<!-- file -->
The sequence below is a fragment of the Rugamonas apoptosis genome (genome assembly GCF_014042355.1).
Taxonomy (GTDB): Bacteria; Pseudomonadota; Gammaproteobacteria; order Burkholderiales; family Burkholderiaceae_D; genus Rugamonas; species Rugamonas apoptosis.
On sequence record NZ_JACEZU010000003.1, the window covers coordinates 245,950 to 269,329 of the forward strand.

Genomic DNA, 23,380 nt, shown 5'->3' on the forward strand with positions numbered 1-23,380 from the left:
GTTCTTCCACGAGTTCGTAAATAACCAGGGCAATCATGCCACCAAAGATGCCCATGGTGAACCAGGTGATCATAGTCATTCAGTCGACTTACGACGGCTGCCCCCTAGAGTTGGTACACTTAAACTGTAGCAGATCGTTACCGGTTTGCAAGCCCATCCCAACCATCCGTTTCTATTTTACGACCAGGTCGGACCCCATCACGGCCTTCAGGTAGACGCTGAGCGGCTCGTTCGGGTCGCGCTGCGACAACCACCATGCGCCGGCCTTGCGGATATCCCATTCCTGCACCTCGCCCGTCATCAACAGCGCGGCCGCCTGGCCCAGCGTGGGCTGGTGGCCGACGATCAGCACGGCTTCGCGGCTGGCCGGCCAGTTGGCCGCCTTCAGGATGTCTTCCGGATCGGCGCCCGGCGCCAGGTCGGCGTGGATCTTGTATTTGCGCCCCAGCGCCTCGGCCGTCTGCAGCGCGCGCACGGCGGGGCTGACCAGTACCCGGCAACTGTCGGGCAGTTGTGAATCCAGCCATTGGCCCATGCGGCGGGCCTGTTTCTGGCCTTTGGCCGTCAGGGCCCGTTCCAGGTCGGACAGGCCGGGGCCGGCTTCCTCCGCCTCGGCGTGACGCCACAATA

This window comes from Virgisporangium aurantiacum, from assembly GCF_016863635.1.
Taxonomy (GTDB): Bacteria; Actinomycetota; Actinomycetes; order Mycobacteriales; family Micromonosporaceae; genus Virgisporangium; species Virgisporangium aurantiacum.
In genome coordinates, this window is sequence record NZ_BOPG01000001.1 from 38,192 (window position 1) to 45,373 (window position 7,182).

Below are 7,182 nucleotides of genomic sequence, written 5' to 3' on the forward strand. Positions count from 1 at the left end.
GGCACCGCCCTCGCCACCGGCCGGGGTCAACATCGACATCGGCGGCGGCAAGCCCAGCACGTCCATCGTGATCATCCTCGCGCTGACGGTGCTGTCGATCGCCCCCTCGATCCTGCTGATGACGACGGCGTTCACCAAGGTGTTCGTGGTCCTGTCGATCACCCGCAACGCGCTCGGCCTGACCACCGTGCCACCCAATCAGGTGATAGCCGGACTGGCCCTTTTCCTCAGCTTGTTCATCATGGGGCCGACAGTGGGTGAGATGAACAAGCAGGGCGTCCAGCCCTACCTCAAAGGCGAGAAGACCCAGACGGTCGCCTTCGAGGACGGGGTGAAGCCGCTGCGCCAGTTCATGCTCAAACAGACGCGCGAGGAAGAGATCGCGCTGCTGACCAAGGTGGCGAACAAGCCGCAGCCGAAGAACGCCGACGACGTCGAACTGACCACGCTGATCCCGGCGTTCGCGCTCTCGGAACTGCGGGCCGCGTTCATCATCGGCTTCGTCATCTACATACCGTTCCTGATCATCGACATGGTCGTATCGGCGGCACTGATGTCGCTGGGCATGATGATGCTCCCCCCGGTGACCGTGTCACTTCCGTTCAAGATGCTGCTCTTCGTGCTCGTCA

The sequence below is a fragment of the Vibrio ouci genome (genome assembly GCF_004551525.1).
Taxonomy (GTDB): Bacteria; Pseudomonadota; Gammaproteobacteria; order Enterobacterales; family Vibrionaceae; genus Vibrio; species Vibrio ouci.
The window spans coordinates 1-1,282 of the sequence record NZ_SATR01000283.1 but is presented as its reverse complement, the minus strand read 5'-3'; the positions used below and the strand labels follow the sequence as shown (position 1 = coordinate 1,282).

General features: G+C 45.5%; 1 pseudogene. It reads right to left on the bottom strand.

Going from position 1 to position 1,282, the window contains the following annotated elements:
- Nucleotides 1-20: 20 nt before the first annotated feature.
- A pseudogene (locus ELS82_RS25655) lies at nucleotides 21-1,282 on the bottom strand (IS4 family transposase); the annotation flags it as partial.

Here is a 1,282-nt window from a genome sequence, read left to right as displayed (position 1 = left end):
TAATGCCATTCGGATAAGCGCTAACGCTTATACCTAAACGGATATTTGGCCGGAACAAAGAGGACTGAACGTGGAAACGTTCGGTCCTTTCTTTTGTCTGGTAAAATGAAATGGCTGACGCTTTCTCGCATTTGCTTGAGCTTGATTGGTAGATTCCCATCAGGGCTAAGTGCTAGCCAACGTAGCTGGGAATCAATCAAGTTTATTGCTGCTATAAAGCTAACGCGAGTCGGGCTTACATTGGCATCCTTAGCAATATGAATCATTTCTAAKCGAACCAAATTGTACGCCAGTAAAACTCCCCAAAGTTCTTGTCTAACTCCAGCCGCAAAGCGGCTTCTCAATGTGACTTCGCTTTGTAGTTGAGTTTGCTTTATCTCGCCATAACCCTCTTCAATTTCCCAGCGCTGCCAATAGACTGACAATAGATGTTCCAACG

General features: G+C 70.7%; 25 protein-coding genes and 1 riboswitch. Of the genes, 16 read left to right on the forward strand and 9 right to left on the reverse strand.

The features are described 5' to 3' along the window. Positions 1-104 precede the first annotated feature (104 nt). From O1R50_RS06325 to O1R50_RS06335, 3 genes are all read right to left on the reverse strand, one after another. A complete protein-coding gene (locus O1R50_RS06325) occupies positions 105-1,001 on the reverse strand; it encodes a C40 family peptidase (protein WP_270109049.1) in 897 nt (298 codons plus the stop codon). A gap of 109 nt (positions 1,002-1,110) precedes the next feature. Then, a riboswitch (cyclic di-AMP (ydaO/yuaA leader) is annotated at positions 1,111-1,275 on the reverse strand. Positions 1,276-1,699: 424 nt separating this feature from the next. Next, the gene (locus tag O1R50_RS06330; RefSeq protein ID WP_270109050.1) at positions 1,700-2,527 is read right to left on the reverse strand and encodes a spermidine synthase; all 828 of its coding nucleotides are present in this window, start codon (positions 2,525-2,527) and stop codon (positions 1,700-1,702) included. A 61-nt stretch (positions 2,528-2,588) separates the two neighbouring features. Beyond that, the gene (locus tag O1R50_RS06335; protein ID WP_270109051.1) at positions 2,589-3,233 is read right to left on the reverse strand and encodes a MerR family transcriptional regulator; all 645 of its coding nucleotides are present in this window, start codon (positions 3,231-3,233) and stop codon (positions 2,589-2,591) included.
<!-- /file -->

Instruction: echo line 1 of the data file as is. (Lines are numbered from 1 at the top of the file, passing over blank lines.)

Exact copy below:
The sequence below is a fragment of the Rugamonas apoptosis genome (genome assembly GCF_014042355.1).